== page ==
Renewable diesel has become an increasingly significant part of our business. Renewable diesel carries a premium price to biodiesel as a result of a variety of factors including the ability to blend it with petroleum diesel seamlessly, better cold weather performance, and because it generates more RINs on a per gallon basis. We estimate that our renewable diesel production facility in Geismar, Louisiana generated more than half of our adjusted EBITDA in 2019. We experienced two fires at this facility in 2015 that each resulted in the plant being shut down for a lengthy period. If production at this facility were interrupted again due to a fire or for any other reason, it would have a disproportionately significant and material adverse impact on our results of operations and financial condition.
Seasonality
Our operating results are influenced by seasonal fluctuations in the demand for biodiesel. Our biodiesel sales tend to decrease during the winter season due to reduced blending concentrations to adjust for performance during colder weather. Colder seasonal temperatures can cause the higher cloud point biodiesel we make from inedible animal fats to become cloudy and eventually gel at a higher temperature than petroleum-based diesel, renewable diesel, or lower cloud point biodiesel made from soybean oil, canola oil or inedible corn oil. Such gelling can lead to plugged fuel filters and other fuel handling and performance problems for customers and suppliers. Reduced demand in the winter for our higher cloud point biodiesel can result in excess supply of such higher cloud point biodiesel and lower prices for such biodiesel. In addition, most of our biodiesel production facilities are located in colder Midwestern states in proximity to feedstock origination, and our costs of shipping can increase as more biodiesel is transported to warmer climate geographies during winter. To mitigate some of these seasonal fluctuations, we have upgraded our Newton and Danville biorefineries to produce distilled biodiesel from low-cost feedstocks, which has improved cold-weather performance.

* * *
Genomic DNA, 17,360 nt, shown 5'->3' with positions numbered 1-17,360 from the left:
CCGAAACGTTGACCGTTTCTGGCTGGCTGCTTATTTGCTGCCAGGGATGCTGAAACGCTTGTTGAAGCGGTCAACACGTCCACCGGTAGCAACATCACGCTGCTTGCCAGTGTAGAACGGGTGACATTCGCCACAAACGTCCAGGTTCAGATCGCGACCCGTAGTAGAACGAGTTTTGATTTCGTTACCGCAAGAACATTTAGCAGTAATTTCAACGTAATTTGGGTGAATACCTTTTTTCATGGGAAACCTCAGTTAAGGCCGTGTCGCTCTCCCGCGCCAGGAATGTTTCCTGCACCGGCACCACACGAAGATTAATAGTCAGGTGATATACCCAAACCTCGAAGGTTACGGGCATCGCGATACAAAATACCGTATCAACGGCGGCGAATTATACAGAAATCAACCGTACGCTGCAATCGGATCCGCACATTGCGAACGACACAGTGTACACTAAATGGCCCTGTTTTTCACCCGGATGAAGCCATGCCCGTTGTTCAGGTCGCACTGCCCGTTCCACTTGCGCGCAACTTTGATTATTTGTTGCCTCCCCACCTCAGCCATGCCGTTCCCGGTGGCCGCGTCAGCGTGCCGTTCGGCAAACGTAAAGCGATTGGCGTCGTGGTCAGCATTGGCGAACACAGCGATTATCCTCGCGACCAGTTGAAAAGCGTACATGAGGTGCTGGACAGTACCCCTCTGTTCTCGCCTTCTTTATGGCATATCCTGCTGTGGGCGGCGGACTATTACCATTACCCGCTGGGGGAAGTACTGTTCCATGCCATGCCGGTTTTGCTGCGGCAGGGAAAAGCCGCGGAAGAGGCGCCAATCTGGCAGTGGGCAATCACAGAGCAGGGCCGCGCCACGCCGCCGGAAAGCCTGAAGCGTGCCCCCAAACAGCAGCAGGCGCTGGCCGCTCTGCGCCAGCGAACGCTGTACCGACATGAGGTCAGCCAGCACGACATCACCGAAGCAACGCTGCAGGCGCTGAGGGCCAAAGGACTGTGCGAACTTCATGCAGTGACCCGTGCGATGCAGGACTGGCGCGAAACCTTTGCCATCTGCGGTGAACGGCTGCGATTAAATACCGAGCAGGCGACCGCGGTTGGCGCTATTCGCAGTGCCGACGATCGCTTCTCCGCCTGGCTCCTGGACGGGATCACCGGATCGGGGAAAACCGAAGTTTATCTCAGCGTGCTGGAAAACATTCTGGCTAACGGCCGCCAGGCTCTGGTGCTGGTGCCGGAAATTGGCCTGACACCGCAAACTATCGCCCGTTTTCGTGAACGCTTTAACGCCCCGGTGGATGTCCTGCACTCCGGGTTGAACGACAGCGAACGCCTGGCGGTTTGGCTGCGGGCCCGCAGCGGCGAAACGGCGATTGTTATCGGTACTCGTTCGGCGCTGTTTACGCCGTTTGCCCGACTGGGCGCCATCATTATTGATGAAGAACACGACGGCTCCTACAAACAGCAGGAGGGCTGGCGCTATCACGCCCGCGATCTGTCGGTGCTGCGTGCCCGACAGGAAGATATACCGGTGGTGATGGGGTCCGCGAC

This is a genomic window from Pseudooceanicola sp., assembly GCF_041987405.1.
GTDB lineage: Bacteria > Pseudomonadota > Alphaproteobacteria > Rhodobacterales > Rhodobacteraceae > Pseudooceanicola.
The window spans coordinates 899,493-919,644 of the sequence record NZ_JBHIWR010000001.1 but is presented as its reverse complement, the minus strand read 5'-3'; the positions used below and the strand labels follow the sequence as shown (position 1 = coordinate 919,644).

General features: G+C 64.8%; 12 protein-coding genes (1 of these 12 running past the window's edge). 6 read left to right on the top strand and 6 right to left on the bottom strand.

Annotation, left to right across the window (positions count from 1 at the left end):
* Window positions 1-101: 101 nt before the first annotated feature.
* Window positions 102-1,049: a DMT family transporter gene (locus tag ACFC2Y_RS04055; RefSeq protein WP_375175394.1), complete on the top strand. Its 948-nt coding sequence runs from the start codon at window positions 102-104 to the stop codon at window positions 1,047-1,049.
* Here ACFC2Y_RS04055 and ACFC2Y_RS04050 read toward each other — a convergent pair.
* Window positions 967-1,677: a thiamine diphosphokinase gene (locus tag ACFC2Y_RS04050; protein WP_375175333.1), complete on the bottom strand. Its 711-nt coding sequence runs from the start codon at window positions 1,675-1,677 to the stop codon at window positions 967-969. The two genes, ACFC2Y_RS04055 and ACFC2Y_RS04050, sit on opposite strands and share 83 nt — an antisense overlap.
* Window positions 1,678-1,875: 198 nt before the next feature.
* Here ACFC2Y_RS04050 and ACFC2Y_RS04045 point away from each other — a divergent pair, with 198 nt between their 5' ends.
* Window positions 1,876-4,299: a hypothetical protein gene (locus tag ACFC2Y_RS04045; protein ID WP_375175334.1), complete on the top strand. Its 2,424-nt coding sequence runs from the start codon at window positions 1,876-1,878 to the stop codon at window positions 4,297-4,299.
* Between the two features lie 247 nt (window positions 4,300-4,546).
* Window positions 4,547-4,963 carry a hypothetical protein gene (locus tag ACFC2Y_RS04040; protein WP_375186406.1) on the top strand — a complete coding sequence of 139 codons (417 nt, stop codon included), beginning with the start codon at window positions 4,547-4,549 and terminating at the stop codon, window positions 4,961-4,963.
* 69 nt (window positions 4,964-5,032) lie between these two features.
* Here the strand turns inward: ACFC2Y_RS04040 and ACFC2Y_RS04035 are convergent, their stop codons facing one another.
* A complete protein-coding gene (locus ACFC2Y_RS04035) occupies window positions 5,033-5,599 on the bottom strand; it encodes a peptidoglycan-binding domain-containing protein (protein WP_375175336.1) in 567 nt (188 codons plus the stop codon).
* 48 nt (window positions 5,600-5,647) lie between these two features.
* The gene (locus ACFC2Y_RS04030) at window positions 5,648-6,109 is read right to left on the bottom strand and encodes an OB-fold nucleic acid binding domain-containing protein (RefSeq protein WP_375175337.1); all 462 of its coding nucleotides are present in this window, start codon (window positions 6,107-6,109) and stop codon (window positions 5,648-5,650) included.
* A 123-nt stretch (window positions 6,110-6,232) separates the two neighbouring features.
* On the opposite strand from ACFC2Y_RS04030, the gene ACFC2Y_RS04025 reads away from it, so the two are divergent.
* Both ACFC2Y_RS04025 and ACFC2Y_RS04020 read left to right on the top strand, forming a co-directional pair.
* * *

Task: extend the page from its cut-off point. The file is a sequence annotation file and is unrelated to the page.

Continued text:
RIN prices may also be subject to seasonal fluctuations. The RIN is dated for the calendar year in which it is generated, commonly referred to as the RIN vintage. Since 20% of the annual RVO of an Obligated Party (as defined under the RFS2) can be satisfied by prior year RINs, most RINs must come from biofuel produced or imported during the RVO year. As a result, RIN prices can be expected to decrease as the calendar year progresses if the RIN market is oversupplied compared to that year's RVO and increase if it is undersupplied. We believe that the record levels of Small Refiner Exemptions ("SREs") from RIN compliance requirements for 2016 and 2017 have also significantly impacted RIN prices. See chart below for comparison between actual RIN generation and RVO level for Advanced Biofuel as set by the EPA and the impact of the SREs.
Year
 
RIN Generation (Advanced